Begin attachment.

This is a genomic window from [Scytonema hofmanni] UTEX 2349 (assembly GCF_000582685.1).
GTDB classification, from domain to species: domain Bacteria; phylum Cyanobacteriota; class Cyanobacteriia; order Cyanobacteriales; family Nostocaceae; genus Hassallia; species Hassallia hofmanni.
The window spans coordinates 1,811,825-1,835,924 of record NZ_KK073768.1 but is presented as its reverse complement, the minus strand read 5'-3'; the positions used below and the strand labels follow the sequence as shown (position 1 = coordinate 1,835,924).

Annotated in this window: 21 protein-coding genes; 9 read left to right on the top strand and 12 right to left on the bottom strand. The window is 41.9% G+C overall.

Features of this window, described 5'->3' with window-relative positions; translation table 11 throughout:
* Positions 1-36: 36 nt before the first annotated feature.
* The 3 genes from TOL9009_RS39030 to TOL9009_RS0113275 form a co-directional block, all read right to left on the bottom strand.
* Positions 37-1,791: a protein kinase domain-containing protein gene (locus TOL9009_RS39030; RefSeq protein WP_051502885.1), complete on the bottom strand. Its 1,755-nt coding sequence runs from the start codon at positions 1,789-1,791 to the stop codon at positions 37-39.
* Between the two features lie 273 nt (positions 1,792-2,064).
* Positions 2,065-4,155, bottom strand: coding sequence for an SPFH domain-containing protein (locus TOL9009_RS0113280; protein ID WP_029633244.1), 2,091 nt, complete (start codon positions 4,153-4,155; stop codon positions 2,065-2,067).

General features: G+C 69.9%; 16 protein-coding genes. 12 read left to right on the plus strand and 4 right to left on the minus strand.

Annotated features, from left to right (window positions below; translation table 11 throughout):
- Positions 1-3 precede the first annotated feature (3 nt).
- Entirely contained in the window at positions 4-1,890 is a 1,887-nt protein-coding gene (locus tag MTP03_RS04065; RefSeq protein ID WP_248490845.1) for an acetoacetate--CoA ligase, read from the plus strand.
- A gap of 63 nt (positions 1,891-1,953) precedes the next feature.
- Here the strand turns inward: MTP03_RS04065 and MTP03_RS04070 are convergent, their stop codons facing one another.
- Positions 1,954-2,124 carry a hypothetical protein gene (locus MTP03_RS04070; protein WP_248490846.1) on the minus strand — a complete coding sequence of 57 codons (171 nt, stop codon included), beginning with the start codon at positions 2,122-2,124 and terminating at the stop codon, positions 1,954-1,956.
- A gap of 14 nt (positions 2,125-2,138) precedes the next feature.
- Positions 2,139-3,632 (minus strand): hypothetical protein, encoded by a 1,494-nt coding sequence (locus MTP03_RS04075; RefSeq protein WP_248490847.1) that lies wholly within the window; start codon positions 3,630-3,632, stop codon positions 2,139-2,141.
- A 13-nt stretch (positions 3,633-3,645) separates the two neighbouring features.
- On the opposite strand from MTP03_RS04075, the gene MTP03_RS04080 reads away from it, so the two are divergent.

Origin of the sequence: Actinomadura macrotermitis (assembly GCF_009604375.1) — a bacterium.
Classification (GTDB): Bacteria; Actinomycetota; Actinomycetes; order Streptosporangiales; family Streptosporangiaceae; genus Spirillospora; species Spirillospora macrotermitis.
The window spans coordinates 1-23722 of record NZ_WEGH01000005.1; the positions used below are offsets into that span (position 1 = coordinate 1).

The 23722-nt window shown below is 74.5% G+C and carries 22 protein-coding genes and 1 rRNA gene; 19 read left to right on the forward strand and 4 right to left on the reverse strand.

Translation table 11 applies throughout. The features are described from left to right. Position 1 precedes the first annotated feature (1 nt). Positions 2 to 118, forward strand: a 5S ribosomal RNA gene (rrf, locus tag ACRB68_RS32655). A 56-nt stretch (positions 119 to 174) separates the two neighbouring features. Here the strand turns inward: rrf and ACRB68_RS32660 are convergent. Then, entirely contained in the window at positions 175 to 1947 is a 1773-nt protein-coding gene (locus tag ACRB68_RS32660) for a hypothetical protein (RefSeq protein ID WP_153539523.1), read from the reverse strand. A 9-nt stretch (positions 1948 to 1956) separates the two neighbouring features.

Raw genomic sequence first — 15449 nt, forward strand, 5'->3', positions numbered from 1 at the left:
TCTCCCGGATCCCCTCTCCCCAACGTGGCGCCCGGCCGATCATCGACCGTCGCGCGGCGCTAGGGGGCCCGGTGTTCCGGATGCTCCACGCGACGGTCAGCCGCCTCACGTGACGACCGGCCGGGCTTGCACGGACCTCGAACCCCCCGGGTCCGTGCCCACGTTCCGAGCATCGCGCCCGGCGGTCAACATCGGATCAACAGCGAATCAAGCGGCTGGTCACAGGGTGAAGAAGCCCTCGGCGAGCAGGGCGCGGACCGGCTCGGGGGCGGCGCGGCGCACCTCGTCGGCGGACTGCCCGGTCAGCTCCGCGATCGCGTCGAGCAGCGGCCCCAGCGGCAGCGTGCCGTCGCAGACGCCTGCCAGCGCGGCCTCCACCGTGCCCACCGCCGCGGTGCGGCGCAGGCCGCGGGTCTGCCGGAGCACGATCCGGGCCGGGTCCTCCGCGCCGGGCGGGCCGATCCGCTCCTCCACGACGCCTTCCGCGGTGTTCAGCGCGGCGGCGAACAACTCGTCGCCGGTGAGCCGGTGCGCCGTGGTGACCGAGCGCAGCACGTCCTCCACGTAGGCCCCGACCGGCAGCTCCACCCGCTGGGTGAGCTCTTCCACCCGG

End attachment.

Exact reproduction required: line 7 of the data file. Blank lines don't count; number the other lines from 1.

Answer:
* The 3 genes from TOL9009_RS39030 to TOL9009_RS0113275 form a co-directional block, all read right to left on the bottom strand.